A little more than a month after they urged President Trump to develop a federal plastic waste strategy, Sen. Tom Udall, D-N.M., and Rep. Alan Lowenthal, D-Calif, are taking matters into their own hands.
The lawmakers released an outline last week of a sweeping plan to address plastic pollution, with a goal of introducing the bill this fall. Stakeholders are invited to submit comments by Aug. 21, 2019.
"We have passed a tipping point in the plastic pollution crisis," Udall said in a press release. "The ripple effects of plastic waste are everywhere: in our neighborhoods, our rivers and oceans, our food and water, and even [sic] inside our bodies. And on top of all that, the public is having to shell out more and more of their hard-earned money to fund clean-up and disposal of these products that were manufactured and sold — for a profit."
"After decades of treating our oceans and rivers as plastic dumping grounds, we now face a global plastic pollution crisis," said Lowenthal. "Countries around the world have acknowledged this crisis and begun taking steps to apply solutions. It is past time for the United States to do the same."
The upcoming legislation — which aims to "prevent plastic pollution from consumer products from getting into animal & human food-chains, landscapes, and waterways across the United States and into our oceans" — pushes for a wide-ranging set of measures, including:
Extended producer responsibility (EPR). As a condition of sale, producers will be required to design, manage and finance end-of-life programs for products and packaging. Industry will also be incentivized to develop more sustainable alternatives.
Nationwide container deposit requirements. Non-refunded deposits would go into a federal fund to assist with collection infrastructure. Major beverage retailers would be required to install and operate reverse vending systems to promote container collection.
Carryout bag fee. The fee would be deposited into a federal fund.
Single-use plastic bans. The ban would apply to items such as expanded polystyrene, bags, cups, lids, cotton buds, cutlery, plates, straws, packaging and stirrers. Exceptions will be made for individuals with disabilities until adequate alternatives are developed.
Labeling requirements. Plastic consumer products would require clear, standardized labeling indicating correct disposal method.
Awareness-raising measures. States would be encouraged to educate consumers on the impact of single-use plastics as well as available reuse systems and waste management options.
Recycling targets. Standardized single-use plastic bottle collection targets would be established for states and communities. A requirement would also be set for bottles, packaging and other products to be made from 100% recyclable materials.
Federal waste reduction assistance. Proceeds from a federal fund, carry-out bag fees, unused container deposit requirements and other sources would go toward pollution reduction, remediation programs and innovation research.
"Clean Cities Program." The program would use smart technologies and social media to help local governments identify pollution hotspots and implement source reduction solutions.
States that prohibit local governments from implementing "more aggressive measures" to reduce plastic consumption (i.e., single-use product fees for consumers) would lose funding from the federal fund.
The Product Stewardship Institute (PSI) praised the legislation's EPR component.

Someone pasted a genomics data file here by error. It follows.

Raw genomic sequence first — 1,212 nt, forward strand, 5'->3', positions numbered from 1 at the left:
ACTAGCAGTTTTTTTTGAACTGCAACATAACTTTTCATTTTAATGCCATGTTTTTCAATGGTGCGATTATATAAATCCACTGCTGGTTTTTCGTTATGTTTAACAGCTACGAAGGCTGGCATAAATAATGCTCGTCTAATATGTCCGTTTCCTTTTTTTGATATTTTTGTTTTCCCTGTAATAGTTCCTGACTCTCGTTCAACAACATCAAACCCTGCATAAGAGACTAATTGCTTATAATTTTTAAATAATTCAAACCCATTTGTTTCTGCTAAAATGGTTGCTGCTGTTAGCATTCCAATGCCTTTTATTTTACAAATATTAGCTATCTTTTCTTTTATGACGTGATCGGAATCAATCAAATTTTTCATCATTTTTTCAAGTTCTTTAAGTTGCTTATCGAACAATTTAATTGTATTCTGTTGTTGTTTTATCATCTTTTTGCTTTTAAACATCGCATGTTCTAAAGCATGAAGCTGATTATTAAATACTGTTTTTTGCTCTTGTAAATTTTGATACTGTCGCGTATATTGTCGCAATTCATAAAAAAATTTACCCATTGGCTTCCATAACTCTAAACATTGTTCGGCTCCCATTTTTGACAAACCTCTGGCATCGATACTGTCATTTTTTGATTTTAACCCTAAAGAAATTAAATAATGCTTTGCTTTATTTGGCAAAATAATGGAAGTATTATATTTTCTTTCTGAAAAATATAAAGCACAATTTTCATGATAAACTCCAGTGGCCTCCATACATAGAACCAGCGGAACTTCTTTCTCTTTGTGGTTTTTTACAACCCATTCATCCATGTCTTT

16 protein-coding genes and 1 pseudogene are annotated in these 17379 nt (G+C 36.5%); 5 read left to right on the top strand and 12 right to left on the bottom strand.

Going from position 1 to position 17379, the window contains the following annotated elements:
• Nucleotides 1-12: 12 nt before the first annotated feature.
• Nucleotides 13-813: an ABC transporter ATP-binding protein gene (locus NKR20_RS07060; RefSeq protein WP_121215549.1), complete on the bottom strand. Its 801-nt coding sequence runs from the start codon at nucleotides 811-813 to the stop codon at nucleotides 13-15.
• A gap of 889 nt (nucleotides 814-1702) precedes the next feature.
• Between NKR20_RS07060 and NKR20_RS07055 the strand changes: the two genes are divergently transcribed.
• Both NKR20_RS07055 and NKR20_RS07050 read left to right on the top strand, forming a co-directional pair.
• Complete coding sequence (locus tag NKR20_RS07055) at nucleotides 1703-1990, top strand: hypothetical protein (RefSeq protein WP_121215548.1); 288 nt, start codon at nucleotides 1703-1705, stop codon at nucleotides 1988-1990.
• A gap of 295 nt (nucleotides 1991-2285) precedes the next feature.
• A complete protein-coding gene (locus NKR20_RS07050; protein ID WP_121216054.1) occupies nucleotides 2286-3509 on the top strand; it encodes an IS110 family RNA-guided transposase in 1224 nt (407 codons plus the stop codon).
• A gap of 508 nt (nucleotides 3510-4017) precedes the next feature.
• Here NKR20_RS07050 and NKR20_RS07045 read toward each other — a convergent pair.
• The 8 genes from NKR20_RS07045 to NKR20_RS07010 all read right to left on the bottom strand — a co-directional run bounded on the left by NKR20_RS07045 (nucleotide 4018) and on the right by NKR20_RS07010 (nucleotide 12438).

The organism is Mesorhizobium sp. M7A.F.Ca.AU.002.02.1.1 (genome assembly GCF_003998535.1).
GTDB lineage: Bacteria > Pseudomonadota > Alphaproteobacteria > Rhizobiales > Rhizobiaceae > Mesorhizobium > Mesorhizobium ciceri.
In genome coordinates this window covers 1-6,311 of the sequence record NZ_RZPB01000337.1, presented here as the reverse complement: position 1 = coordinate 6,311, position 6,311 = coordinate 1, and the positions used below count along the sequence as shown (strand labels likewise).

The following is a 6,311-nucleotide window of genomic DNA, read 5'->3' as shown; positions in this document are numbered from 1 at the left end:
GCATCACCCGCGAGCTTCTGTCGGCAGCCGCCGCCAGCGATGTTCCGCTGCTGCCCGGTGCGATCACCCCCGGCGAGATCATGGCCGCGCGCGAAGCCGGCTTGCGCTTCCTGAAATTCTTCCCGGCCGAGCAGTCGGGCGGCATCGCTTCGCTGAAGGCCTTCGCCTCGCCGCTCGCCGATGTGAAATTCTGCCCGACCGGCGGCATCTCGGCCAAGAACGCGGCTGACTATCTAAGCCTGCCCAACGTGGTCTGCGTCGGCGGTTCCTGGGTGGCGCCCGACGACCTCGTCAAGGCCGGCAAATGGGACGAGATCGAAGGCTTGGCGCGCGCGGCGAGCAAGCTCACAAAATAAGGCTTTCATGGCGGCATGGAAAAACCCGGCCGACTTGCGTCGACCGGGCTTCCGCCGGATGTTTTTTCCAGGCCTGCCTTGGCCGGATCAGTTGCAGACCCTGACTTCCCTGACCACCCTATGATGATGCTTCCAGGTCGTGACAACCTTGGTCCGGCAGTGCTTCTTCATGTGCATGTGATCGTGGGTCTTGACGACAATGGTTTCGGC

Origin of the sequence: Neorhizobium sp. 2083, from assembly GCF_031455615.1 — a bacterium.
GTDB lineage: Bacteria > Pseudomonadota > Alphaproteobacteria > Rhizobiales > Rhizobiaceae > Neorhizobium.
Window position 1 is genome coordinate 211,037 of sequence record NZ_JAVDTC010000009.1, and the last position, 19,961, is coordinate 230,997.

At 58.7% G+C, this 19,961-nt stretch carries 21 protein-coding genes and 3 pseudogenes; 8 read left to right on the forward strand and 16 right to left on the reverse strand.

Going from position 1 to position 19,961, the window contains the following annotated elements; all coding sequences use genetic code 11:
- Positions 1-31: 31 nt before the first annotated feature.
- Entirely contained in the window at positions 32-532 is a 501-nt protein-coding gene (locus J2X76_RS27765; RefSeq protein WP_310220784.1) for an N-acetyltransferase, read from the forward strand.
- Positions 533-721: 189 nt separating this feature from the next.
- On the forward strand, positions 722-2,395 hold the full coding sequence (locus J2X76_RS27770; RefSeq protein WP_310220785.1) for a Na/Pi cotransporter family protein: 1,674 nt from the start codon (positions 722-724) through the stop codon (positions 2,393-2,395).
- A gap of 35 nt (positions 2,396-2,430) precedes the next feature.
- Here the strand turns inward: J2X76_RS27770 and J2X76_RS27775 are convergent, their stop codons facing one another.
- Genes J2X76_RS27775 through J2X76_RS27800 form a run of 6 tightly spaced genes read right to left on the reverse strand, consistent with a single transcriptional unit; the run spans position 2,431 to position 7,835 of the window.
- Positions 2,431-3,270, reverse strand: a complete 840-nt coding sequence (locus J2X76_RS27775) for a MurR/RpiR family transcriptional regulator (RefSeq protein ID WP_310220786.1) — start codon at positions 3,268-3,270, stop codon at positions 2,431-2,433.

"Failure to place responsibility on producers through effective [EPR] legislation has left many local governments and taxpayers in a difficult bind across the U.S., with many communities shuttering their recycling programs over the past year or facing deficits," PSI said in a statement to Waste Dive. "EPR is the only transformational solution to the current crisis. Voluntary efforts chip away at the margins but will not change the situation in any fundamental way … In other nations, EPR has been a success story, one that has raised recycling rates significantly, while recycling in the U.S. has been stagnant for nearly two decades."
Heidi Sanborn, executive director of the National Stewardship Action Council, similarly commended the bill's combination of EPR and single-use product bans.
"We also especially appreciate the effort to protect local governments from being preempted from implementing new and innovative measures … and helping local governments by supporting them with funding to remediate litter and increase recycling," she told Waste Dive via email.
Susan Collins, executive director at the Container Recycling Institute (CRI), welcomed the proposed inclusion of a nationwide container deposit scheme. 300 million people around the world were covered by container deposit programs as of 2017, she told Waste Dive — a number expected to double by 2022. Factoring in the EU's new single-use plastics directive — which, per its 90% collection goal for plastic bottles, will spur the creation of new deposit laws in approximately 16 countries — CRI estimates that nearly one billion people will be covered by such requirements by 2025.
The American Chemistry Council, a trade association for North American chemical manufacturers, issued a press release pointing to the "unintended consequences" of plastic bans, advocating instead for increased product recyclability.
"SWANA agrees that significant measures need to be taken to reduce marine litter and encourage the recycling and reuse of plastic," CEO David Biderman told Waste Dive in an email. According to Biderman, the organization is reviewing the proposal summary and "will be speaking with the sponsors."
The NWRA, whose members have historically opposed container deposit and EPR legislation in multiple states, did not respond to a request for comment prior to publication.